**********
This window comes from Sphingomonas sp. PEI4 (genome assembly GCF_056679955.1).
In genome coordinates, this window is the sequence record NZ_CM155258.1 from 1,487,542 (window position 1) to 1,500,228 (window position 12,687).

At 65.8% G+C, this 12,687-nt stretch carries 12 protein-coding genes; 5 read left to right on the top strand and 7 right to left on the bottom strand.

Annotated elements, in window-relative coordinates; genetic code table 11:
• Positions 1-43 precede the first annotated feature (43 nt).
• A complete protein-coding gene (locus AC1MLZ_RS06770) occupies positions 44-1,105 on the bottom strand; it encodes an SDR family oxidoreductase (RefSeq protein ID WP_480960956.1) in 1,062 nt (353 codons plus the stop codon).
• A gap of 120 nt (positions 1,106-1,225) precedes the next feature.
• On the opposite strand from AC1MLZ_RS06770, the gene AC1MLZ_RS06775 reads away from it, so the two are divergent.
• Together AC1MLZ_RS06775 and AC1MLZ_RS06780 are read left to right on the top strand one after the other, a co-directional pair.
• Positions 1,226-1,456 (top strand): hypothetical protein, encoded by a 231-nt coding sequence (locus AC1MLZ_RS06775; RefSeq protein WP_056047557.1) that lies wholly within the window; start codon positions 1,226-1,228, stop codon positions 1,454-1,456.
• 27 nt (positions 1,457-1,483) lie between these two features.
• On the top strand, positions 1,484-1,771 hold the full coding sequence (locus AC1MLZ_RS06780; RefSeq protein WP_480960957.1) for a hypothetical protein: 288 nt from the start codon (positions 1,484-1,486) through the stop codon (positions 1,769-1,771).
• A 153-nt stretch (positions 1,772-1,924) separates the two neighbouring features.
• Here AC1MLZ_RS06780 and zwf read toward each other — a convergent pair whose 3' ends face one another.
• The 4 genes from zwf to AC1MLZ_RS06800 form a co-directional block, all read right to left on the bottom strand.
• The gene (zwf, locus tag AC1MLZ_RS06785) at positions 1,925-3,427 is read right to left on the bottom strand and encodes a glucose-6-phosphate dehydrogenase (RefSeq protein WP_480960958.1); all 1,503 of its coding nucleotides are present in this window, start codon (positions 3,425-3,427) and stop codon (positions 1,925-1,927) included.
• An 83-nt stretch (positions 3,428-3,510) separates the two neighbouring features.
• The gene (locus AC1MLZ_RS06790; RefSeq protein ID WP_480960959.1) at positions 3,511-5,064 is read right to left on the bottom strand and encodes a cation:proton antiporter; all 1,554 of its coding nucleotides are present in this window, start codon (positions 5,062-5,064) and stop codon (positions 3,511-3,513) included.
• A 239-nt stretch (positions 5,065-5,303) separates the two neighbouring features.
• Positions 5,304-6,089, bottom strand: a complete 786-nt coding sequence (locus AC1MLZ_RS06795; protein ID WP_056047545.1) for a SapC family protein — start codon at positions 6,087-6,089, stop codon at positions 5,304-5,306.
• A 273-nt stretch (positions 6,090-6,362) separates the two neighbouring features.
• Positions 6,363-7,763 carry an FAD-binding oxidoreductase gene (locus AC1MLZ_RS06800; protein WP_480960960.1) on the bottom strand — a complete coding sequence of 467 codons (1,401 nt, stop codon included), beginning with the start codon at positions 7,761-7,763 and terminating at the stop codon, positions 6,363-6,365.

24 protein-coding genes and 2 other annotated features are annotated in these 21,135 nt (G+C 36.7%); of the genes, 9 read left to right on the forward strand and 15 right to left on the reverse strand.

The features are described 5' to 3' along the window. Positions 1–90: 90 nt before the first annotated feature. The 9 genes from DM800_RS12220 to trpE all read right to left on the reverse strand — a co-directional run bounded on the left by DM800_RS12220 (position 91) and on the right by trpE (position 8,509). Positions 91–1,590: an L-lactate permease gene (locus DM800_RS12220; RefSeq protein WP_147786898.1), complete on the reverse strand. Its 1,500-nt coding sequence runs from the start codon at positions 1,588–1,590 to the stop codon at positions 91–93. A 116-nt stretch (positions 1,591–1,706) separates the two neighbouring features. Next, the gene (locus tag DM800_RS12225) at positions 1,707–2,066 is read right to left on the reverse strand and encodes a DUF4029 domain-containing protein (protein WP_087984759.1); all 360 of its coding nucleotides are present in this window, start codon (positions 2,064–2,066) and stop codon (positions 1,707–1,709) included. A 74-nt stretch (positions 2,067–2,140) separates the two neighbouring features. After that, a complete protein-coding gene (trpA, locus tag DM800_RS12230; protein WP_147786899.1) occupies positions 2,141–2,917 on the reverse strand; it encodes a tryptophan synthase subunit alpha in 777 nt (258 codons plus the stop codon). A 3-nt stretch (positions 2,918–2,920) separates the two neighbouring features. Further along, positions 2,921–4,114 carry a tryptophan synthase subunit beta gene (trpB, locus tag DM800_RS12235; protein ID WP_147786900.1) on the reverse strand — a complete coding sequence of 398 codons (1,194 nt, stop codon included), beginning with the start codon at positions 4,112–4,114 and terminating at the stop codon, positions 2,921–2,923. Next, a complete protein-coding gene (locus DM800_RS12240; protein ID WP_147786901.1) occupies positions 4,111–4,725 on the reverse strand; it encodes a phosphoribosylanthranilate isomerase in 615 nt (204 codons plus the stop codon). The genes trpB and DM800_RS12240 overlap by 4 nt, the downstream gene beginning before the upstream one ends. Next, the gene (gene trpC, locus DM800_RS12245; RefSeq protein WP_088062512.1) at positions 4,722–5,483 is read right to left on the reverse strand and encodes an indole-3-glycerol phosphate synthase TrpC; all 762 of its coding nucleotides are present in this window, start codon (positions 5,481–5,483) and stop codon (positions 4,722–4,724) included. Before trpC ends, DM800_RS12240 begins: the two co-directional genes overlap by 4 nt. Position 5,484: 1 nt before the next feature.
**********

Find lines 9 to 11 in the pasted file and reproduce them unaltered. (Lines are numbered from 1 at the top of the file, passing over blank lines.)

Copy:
• Together AC1MLZ_RS06775 and AC1MLZ_RS06780 are read left to right on the top strand one after the other, a co-directional pair.
• Positions 1,226-1,456 (top strand): hypothetical protein, encoded by a 231-nt coding sequence (locus AC1MLZ_RS06775; RefSeq protein WP_056047557.1) that lies wholly within the window; start codon positions 1,226-1,228, stop codon positions 1,454-1,456.
• 27 nt (positions 1,457-1,483) lie between these two features.